Many investors believe Yum! Brands is the best China play that isn't a Chinese company.
As the company behind KFC, Pizza Hut, and Taco Bell, it's certainly a compelling shot at long-term gains for investors who want some Chinese exposure.
But we think there is one other fast-food giant that offers the same chance to cash in on the growth of the Chinese consumer, but with a bit more safety. That's because McDonald's [NYSE: MCD] comes with an attractive dividend yield, as well as a handful of less-obvious catalysts.
Let me explain.
McDonald's operational performance is top notch. That's why it's been able to pay and increase dividends for decades. The restaurant titan just upped its dividend, making for an annual $3.08 per share -- or 3.3% -- more than double the amount it paid out five years ago.
Of course, historical dividend growth doesn't mean much unless you owned the stock over that period. You also need to consider how your company might increase its payouts in the future.
So consider the following table:
|Company||Dividend Yield||5-Year Dividend Growth Rate|
|Procter & Gamble||3.2%||10%|
While McDonald's and Procter & Gamble offer lower yields, their strong consumer franchises give them much greater ability than the other two to raise their dividends over time.
On the other hand, both Frontier and Annaly are less able to sustainably deliver dividend growth. While their yields are both sizable, the prospects for future gains are limited.
Frontier operates in the declining fixed-line telecom space, and has cut its payout as it integrates some rural operations recently acquired from Verizon. Meanwhile, Annaly increased its yield because its net interest margin increased as interest rates dredged the bottom.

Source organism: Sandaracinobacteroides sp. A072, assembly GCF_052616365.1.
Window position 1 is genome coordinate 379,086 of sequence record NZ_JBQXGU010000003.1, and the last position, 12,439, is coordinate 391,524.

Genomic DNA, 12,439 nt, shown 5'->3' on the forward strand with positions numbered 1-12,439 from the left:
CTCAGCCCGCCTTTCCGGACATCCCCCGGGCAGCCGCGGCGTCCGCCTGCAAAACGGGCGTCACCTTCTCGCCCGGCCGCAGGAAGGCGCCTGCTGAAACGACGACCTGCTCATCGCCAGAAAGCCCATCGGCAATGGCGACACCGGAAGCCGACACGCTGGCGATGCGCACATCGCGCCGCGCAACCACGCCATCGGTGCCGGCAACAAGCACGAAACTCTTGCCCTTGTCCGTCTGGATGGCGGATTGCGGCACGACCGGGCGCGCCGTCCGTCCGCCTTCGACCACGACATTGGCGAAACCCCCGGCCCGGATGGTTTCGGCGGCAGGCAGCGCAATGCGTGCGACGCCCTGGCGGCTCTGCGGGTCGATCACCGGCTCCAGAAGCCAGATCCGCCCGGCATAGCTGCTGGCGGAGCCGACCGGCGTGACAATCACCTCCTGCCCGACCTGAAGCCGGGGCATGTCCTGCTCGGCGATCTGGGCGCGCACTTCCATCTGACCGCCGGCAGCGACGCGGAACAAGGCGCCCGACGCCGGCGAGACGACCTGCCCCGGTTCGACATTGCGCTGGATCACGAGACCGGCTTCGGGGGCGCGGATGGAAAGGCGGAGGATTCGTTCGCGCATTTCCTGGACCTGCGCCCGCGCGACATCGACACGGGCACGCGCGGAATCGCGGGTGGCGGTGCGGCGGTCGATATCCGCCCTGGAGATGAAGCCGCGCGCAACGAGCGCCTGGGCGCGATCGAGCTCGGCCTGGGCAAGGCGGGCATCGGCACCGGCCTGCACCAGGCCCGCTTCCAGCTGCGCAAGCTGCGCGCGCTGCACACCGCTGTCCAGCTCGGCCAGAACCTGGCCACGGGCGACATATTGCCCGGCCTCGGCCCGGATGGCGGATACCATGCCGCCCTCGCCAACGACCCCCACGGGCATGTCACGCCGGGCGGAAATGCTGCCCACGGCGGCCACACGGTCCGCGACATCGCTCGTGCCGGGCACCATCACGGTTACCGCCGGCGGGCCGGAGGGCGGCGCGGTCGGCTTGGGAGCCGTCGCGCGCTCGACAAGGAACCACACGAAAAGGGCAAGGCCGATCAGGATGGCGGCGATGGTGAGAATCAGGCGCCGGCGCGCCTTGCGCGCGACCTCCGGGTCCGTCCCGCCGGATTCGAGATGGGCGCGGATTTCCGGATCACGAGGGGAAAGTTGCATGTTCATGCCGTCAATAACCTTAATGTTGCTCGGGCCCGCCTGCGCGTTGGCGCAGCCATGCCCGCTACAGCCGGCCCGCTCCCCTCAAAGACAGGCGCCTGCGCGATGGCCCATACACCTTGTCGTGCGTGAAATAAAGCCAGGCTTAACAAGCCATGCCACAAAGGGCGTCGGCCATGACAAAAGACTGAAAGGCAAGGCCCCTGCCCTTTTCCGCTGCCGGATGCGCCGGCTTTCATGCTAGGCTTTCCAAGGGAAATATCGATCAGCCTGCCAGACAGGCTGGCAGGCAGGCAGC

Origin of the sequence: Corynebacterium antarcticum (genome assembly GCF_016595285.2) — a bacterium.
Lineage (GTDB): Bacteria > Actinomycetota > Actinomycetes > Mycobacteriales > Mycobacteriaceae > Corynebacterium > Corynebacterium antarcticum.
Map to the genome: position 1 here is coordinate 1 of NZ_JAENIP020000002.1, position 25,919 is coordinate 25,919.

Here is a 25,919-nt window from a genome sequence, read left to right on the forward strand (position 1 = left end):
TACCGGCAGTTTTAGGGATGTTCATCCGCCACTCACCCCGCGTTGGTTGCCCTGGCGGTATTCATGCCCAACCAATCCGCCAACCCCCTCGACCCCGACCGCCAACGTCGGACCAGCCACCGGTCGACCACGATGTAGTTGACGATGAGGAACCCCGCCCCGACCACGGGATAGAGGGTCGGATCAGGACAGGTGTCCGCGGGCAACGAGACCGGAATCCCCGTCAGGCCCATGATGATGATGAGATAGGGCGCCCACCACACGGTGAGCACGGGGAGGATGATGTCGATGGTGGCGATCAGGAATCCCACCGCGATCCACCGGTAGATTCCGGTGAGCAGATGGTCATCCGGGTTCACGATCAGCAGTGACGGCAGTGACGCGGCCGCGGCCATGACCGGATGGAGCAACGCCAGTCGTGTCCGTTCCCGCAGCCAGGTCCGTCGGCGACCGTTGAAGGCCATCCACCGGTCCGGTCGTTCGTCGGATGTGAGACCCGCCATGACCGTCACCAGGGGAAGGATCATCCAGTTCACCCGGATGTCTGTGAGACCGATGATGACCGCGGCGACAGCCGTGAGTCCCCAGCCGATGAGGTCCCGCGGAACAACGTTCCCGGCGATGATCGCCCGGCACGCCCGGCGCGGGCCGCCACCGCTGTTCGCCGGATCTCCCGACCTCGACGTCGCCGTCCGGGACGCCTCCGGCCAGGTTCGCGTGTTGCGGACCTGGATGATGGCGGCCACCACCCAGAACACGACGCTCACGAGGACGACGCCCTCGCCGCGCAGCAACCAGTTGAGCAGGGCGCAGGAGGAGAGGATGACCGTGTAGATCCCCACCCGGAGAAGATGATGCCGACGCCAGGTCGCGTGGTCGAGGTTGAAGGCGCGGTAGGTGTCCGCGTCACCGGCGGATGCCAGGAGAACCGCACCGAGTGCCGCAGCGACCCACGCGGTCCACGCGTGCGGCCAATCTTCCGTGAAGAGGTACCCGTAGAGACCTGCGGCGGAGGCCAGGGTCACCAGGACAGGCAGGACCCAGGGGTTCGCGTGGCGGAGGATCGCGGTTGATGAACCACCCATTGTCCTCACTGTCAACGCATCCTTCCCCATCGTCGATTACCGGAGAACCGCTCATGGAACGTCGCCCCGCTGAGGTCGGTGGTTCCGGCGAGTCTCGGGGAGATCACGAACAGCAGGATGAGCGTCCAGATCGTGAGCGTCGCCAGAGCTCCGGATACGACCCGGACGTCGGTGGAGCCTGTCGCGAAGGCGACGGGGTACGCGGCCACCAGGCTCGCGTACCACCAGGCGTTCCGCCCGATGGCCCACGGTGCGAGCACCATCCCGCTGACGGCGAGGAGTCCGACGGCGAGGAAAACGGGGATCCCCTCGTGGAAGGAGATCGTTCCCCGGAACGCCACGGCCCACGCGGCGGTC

While Annaly is a nice play in disinflationary times, interest rates won't remain low forever, and when they rise, its dividend will likely take a hit.
Of course these criticisms don't mean either company isn't worth owning. But it is a reminder that you need to understand the sustainability of your dividends. Blending high payouts with high dividend growers could make a lot of sense.
McDonald's occupies something of a middle ground, and its recent massive increase in its dividend payout is just the beginning. There are good signs that the company has plenty more in store.
McDonald's has indicated that for the future it intends to pay out all its free cash flow. Some of that cash will go to repurchase shares. In September 2009, McDonald's authorized a $10 billion repurchase plan, and the company wasted no time in snapping up shares. It has been buying back billions of dollars worth of its shares.
But the rest of that cash seems earmarked for dividend increases, which could be significant.
McDonald's has at least two other potential opportunities to unlock cash.
First, the company is selling its company-operated stores to franchisors. Right now it operates only about one-fifth&n